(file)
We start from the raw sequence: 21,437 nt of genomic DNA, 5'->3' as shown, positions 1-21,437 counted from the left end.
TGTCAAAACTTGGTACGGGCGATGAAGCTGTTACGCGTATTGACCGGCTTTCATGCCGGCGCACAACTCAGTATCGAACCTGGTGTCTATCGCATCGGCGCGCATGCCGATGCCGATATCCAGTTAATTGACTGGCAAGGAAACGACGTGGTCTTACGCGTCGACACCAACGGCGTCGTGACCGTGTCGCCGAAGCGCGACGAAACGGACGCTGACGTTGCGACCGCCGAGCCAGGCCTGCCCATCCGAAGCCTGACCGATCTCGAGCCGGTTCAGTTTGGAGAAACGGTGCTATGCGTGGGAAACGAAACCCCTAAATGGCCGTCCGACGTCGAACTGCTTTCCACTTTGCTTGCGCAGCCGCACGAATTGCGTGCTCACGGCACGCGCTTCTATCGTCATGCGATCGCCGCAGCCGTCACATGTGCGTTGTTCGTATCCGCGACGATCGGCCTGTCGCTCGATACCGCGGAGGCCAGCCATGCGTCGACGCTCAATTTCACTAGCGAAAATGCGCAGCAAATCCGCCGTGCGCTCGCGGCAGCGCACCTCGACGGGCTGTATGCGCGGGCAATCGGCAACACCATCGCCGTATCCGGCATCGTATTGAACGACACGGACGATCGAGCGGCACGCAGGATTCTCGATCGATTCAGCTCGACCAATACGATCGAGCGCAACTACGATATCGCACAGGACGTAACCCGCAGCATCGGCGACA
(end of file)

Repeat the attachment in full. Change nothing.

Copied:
We start from the raw sequence: 21,437 nt of genomic DNA, 5'->3' as shown, positions 1-21,437 counted from the left end.
TGTCAAAACTTGGTACGGGCGATGAAGCTGTTACGCGTATTGACCGGCTTTCATGCCGGCGCACAACTCAGTATCGAACCTGGTGTCTATCGCATCGGCGCGCATGCCGATGCCGATATCCAGTTAATTGACTGGCAAGGAAACGACGTGGTCTTACGCGTCGACACCAACGGCGTCGTGACCGTGTCGCCGAAGCGCGACGAAACGGACGCTGACGTTGCGACCGCCGAGCCAGGCCTGCCCATCCGAAGCCTGACCGATCTCGAGCCGGTTCAGTTTGGAGAAACGGTGCTATGCGTGGGAAACGAAACCCCTAAATGGCCGTCCGACGTCGAACTGCTTTCCACTTTGCTTGCGCAGCCGCACGAATTGCGTGCTCACGGCACGCGCTTCTATCGTCATGCGATCGCCGCAGCCGTCACATGTGCGTTGTTCGTATCCGCGACGATCGGCCTGTCGCTCGATACCGCGGAGGCCAGCCATGCGTCGACGCTCAATTTCACTAGCGAAAATGCGCAGCAAATCCGCCGTGCGCTCGCGGCAGCGCACCTCGACGGGCTGTATGCGCGGGCAATCGGCAACACCATCGCCGTATCCGGCATCGTATTGAACGACACGGACGATCGAGCGGCACGCAGGATTCTCGATCGATTCAGCTCGACCAATACGATCGAGCGCAACTACGATATCGCACAGGACGTAACCCGCAGCATCGGCGACA